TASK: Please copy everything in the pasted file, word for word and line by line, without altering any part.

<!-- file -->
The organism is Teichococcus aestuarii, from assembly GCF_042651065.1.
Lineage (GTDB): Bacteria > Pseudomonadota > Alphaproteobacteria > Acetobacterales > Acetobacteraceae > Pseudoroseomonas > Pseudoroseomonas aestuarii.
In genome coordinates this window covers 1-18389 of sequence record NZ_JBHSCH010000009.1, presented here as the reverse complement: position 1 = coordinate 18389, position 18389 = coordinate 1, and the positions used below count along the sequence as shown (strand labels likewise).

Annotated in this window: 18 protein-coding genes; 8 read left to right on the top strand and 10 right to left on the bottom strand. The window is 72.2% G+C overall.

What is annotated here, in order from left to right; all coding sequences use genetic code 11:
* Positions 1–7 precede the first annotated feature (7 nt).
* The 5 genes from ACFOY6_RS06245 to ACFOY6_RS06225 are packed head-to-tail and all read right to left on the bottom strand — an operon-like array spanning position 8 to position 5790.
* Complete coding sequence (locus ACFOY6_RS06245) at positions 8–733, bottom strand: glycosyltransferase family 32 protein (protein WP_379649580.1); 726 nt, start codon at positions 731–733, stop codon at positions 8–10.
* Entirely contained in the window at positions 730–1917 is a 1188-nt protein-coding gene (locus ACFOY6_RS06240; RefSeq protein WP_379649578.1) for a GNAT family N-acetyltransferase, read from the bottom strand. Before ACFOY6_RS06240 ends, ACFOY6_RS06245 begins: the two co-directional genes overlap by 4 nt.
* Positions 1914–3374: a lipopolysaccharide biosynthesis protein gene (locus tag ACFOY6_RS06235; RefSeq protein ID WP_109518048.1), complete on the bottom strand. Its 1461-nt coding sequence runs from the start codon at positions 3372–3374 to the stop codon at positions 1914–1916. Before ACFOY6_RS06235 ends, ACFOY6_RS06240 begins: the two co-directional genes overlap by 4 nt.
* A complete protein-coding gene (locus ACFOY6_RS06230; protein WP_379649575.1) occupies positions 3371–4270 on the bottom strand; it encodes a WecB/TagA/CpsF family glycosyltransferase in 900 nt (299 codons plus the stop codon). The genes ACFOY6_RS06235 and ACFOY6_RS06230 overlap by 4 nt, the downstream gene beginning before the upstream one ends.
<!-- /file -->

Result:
The organism is Teichococcus aestuarii, from assembly GCF_042651065.1.
Lineage (GTDB): Bacteria > Pseudomonadota > Alphaproteobacteria > Acetobacterales > Acetobacteraceae > Pseudoroseomonas > Pseudoroseomonas aestuarii.
In genome coordinates this window covers 1-18389 of sequence record NZ_JBHSCH010000009.1, presented here as the reverse complement: position 1 = coordinate 18389, position 18389 = coordinate 1, and the positions used below count along the sequence as shown (strand labels likewise).

Annotated in this window: 18 protein-coding genes; 8 read left to right on the top strand and 10 right to left on the bottom strand. The window is 72.2% G+C overall.

What is annotated here, in order from left to right; all coding sequences use genetic code 11:
* Positions 1–7 precede the first annotated feature (7 nt).
* The 5 genes from ACFOY6_RS06245 to ACFOY6_RS06225 are packed head-to-tail and all read right to left on the bottom strand — an operon-like array spanning position 8 to position 5790.
* Complete coding sequence (locus ACFOY6_RS06245) at positions 8–733, bottom strand: glycosyltransferase family 32 protein (protein WP_379649580.1); 726 nt, start codon at positions 731–733, stop codon at positions 8–10.
* Entirely contained in the window at positions 730–1917 is a 1188-nt protein-coding gene (locus ACFOY6_RS06240; RefSeq protein WP_379649578.1) for a GNAT family N-acetyltransferase, read from the bottom strand. Before ACFOY6_RS06240 ends, ACFOY6_RS06245 begins: the two co-directional genes overlap by 4 nt.
* Positions 1914–3374: a lipopolysaccharide biosynthesis protein gene (locus tag ACFOY6_RS06235; RefSeq protein ID WP_109518048.1), complete on the bottom strand. Its 1461-nt coding sequence runs from the start codon at positions 3372–3374 to the stop codon at positions 1914–1916. Before ACFOY6_RS06235 ends, ACFOY6_RS06240 begins: the two co-directional genes overlap by 4 nt.
* A complete protein-coding gene (locus ACFOY6_RS06230; protein WP_379649575.1) occupies positions 3371–4270 on the bottom strand; it encodes a WecB/TagA/CpsF family glycosyltransferase in 900 nt (299 codons plus the stop codon). The genes ACFOY6_RS06235 and ACFOY6_RS06230 overlap by 4 nt, the downstream gene beginning before the upstream one ends.